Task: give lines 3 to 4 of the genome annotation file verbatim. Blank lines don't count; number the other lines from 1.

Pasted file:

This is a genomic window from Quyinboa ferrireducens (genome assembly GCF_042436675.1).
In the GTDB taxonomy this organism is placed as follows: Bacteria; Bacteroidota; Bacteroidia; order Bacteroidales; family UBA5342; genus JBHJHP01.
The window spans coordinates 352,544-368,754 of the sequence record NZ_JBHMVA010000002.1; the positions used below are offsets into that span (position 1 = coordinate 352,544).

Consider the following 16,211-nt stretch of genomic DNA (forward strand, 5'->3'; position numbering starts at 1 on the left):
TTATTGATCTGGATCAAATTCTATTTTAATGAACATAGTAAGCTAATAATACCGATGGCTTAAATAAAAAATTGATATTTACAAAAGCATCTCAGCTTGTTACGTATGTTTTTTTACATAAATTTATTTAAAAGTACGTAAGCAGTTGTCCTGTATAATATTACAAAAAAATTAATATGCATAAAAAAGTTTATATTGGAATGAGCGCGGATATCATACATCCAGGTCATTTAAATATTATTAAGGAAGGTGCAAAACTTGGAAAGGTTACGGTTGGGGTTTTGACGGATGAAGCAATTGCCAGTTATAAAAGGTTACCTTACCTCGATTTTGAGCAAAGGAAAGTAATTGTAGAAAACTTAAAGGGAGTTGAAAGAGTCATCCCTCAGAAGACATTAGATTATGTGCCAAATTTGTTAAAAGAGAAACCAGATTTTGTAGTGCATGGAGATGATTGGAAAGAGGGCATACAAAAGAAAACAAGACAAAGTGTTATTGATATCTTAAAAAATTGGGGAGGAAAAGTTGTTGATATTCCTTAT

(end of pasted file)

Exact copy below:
The window spans coordinates 352,544-368,754 of the sequence record NZ_JBHMVA010000002.1; the positions used below are offsets into that span (position 1 = coordinate 352,544).

Consider the following 16,211-nt stretch of genomic DNA (forward strand, 5'->3'; position numbering starts at 1 on the left):